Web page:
The Goldfish (Or How I Learned to Be OK With Bottom-Feeders)

The goldfish - beautiful fish swimming in a tank

Your staff members want to do their best work. To do it, they need to work with clients who are excited to be coached, who show up with “batteries included” and who can afford to pay for the services they need.

That means you’re not trying to attract everyone to your microgym. And you might not want to keep everyone who’s at your gym right now.

Perhaps you already know that.

But it’s still easy to be distracted by “the competition.” It’s easy to slip into worry about their rock-bottom rates, their proximity to your gym and their habit of seemingly copying everything you do.

Look, it’s easy for everyone to talk about an abundance mindset and “rising tides raising all boats.” But it’s hard to resist the rage you feel when someone actually talks badly about you, leaves you a poor review or steals something you’ve built.

I dug deep into these feelings with Bonnie Skinner, my psychotherapist. And she told me about the goldfish.


The Evolution of Your Best Clients


Think about why you started your business: to help great people change their lives. You wanted to feed them, guide them and watch them grow. This is the reason people buy fish tanks. And they put beautiful fish in those tanks: gold ones, flashy red ones, shimmering silver ones and jet black ones. These are the clients you want.

But not every fish in the tank is beautiful. Some of the fish are bottom-feeders: They vacuum up the algae and the fish poop and all the other stuff you don’t want in the tank.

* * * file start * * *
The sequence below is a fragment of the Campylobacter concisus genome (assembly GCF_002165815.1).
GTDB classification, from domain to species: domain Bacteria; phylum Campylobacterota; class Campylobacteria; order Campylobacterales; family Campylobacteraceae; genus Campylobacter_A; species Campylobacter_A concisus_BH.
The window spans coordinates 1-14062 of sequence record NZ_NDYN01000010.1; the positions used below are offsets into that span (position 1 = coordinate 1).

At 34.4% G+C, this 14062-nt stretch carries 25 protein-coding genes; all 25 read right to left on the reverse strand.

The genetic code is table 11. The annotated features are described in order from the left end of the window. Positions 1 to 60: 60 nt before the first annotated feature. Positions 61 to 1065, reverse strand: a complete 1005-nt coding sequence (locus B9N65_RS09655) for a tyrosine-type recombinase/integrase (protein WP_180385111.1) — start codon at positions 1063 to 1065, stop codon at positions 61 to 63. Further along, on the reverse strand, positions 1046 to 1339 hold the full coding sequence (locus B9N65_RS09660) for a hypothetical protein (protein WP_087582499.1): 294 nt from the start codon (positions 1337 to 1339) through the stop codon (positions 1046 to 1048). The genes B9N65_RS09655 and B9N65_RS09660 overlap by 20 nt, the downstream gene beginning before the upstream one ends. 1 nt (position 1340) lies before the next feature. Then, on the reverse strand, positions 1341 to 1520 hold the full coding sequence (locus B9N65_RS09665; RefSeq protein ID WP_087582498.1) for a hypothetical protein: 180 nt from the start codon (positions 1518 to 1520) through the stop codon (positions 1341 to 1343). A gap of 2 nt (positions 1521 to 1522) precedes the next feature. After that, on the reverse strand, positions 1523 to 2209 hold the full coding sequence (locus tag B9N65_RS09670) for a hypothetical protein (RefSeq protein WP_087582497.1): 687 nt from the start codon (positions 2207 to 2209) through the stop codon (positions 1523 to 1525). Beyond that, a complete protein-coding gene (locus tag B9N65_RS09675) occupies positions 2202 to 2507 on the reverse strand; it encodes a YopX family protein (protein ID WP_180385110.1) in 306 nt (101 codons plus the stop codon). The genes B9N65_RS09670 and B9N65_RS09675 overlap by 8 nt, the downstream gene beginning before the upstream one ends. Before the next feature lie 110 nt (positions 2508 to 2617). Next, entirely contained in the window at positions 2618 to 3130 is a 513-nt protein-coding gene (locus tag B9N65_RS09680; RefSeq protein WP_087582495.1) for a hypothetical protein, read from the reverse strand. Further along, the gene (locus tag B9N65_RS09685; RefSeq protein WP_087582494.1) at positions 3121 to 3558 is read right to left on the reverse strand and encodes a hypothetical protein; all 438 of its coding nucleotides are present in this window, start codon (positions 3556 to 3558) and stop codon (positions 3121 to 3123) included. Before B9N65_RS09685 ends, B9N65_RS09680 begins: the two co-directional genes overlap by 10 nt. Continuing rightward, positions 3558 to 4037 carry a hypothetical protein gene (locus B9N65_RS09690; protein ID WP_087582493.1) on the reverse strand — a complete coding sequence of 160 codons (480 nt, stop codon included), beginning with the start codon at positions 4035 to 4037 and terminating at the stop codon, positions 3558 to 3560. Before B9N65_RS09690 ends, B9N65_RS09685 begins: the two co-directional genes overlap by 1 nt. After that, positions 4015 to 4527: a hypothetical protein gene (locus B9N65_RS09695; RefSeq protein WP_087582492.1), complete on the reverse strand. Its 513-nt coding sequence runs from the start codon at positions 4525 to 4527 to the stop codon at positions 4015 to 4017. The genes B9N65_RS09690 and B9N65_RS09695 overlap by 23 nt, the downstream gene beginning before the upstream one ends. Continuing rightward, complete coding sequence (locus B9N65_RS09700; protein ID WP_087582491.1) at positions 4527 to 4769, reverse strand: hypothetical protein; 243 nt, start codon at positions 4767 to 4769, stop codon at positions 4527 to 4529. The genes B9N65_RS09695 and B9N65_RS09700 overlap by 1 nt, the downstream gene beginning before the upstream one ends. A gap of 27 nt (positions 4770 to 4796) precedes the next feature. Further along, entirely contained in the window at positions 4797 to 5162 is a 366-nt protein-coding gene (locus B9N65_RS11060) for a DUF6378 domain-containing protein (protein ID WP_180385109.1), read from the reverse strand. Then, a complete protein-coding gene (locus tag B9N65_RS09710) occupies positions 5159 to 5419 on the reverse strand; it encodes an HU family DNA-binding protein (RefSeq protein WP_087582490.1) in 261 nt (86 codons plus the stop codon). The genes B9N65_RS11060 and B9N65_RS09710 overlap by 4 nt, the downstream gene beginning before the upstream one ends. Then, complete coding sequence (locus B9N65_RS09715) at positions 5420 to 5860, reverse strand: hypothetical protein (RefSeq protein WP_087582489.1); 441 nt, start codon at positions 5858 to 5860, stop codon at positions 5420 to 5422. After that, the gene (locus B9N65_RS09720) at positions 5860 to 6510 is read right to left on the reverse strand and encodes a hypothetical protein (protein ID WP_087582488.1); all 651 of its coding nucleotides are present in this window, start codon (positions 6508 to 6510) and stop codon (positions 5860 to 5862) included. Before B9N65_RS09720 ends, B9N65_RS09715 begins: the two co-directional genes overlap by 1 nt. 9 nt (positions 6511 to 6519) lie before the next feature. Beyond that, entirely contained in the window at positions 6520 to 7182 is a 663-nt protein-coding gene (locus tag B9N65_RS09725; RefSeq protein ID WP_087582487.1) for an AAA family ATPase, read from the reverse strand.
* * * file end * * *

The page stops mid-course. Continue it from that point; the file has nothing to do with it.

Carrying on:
These fish serve an important purpose: They let the most beautiful fish swim in clear water. They let you focus on the fish you love most.

Bonnie’s Insight

Here’s how it works in practice:

“Bonnie, I get it,” I said. “But I hate the feeling of people being led astray by these bottom-feeders! People sign up for pyramid schemes because of them. They’re tricked into expensive ‘challenges’ and waste their money. They’re lured by garbage like ‘training masks’ and other myths. That keeps me up at night!”

“Chris, do you really do your best work with people who fall for obvious tricks?” she asked. “Do you want people who will be easily pulled away by slimy salesmen? Who will quit your gym to try the next new thing instead of sticking with the thing that works?”

“Honestly, no,” I said. “I do my best work with really smart people.”

“Then let the bottom-feeders do their job.”

“I feel like I’m abandoning people to their fate,” I replied.

“How did your best clients learn to question salesman? How did they learn to not fall for the schemes or believe the lies?”

“Well, like me, they probably fell for someone’s pitch, and they learned the hard way!” I laughed.

“That’s how everyone learns,” she explained. “Some of your future best clients aren’t ready to be your best clients yet.”


Focus on Your Fish


Bonnie is one of the most empathetic people I know. And she’s right: We don’t get to control who’s in the tank. We can only feed and care for our fish.

Playing a 30-year game means giving yourself permission to be patient. I know that I’ll need 30 years in business to fulfill my mission in Sault Ste. Marie: Positively affect the lives of 7,000 people, 150 at a time, with each staying for at least 14 months.

And that means I’m willing to wait for people to make their mistakes. I wish I could shield everyone from pain—but gym members aren’t one-and-done. Old members come back. Potential members who fall for the latest scam are actually better new members later—because smart recognizes smart.

Feed your fish and let the ocean do its thing.

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